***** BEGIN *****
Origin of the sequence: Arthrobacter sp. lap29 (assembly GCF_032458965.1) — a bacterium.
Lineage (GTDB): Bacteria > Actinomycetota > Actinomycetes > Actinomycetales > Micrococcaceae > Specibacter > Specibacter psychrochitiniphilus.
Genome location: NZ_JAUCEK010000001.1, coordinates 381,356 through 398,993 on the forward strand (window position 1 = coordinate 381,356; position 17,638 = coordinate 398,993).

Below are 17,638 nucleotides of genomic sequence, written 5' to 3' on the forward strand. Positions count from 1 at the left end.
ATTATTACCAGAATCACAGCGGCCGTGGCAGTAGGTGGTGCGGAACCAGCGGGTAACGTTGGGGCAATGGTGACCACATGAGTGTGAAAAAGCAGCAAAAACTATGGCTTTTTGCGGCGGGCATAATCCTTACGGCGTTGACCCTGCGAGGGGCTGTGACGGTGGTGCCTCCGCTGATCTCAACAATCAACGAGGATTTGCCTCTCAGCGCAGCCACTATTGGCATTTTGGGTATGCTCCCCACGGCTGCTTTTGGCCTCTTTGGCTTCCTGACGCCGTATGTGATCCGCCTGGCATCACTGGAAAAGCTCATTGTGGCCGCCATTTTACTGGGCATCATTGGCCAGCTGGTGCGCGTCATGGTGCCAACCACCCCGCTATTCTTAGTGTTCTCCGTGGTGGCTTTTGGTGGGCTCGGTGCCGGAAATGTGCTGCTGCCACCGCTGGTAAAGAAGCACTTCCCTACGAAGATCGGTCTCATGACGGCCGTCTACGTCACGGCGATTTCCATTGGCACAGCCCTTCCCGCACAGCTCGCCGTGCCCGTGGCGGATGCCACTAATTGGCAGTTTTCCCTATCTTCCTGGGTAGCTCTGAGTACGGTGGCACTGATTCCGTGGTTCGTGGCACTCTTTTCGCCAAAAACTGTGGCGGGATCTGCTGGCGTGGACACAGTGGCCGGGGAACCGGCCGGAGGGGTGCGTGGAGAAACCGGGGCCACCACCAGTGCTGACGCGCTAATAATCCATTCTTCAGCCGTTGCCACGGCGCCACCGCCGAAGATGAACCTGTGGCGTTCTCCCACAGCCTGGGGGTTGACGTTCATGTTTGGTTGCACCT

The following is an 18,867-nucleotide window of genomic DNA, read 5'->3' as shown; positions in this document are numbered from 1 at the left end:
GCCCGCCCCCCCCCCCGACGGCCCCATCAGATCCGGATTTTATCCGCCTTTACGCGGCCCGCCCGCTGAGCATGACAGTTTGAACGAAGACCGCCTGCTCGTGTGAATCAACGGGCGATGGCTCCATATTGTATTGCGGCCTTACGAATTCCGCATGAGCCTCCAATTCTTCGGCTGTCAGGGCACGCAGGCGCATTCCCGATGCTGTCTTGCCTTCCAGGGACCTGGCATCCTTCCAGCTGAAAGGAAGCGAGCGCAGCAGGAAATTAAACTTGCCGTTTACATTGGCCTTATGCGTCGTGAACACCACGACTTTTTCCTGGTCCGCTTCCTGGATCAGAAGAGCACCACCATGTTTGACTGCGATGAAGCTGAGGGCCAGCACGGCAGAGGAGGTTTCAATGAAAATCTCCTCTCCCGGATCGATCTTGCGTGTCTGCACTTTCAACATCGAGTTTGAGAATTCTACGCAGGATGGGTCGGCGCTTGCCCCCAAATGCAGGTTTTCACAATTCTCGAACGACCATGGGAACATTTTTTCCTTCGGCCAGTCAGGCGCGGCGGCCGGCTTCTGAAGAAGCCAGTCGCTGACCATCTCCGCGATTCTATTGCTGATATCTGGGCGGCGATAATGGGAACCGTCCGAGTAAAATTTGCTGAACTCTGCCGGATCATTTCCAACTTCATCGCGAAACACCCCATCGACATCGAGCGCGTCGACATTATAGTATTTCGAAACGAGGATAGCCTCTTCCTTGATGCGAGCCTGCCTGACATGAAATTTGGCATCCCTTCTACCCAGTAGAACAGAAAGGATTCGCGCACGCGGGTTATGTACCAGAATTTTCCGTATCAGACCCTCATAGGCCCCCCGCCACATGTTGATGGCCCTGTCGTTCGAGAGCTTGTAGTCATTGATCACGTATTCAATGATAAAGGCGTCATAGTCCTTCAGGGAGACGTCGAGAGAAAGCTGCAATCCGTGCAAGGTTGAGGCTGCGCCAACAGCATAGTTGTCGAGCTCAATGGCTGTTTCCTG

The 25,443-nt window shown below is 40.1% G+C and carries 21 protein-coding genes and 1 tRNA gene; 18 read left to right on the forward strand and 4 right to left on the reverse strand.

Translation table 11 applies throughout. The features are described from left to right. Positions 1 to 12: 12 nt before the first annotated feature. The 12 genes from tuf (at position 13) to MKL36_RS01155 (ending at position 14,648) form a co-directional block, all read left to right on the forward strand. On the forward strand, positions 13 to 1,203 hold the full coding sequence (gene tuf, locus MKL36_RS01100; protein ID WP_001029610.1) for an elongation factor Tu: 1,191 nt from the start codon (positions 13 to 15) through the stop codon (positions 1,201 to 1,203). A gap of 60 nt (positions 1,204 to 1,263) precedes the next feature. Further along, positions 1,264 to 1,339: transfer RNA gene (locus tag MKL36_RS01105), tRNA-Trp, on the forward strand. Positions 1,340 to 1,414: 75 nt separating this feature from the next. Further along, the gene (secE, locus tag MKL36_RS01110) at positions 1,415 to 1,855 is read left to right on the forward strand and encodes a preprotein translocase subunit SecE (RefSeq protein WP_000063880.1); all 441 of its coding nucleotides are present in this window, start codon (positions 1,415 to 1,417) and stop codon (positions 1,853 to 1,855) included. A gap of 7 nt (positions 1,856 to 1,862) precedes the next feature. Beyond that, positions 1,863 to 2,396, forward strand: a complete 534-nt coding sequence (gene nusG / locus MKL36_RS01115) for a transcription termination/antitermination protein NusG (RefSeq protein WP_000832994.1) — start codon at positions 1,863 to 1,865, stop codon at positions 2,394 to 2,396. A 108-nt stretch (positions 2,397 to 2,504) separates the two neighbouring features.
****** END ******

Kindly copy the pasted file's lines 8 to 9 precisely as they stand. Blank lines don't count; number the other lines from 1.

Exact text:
The 25,443-nt window shown below is 40.1% G+C and carries 21 protein-coding genes and 1 tRNA gene; 18 read left to right on the forward strand and 4 right to left on the reverse strand.

Translation table 11 applies throughout. The features are described from left to right. Positions 1 to 12: 12 nt before the first annotated feature. The 12 genes from tuf (at position 13) to MKL36_RS01155 (ending at position 14,648) form a co-directional block, all read left to right on the forward strand. On the forward strand, positions 13 to 1,203 hold the full coding sequence (gene tuf, locus MKL36_RS01100; protein ID WP_001029610.1) for an elongation factor Tu: 1,191 nt from the start codon (positions 13 to 15) through the stop codon (positions 1,201 to 1,203). A gap of 60 nt (positions 1,204 to 1,263) precedes the next feature. Further along, positions 1,264 to 1,339: transfer RNA gene (locus tag MKL36_RS01105), tRNA-Trp, on the forward strand. Positions 1,340 to 1,414: 75 nt separating this feature from the next. Further along, the gene (secE, locus tag MKL36_RS01110) at positions 1,415 to 1,855 is read left to right on the forward strand and encodes a preprotein translocase subunit SecE (RefSeq protein WP_000063880.1); all 441 of its coding nucleotides are present in this window, start codon (positions 1,415 to 1,417) and stop codon (positions 1,853 to 1,855) included. A gap of 7 nt (positions 1,856 to 1,862) precedes the next feature. Beyond that, positions 1,863 to 2,396, forward strand: a complete 534-nt coding sequence (gene nusG / locus MKL36_RS01115) for a transcription termination/antitermination protein NusG (RefSeq protein WP_000832994.1) — start codon at positions 1,863 to 1,865, stop codon at positions 2,394 to 2,396. A 108-nt stretch (positions 2,397 to 2,504) separates the two neighbouring features.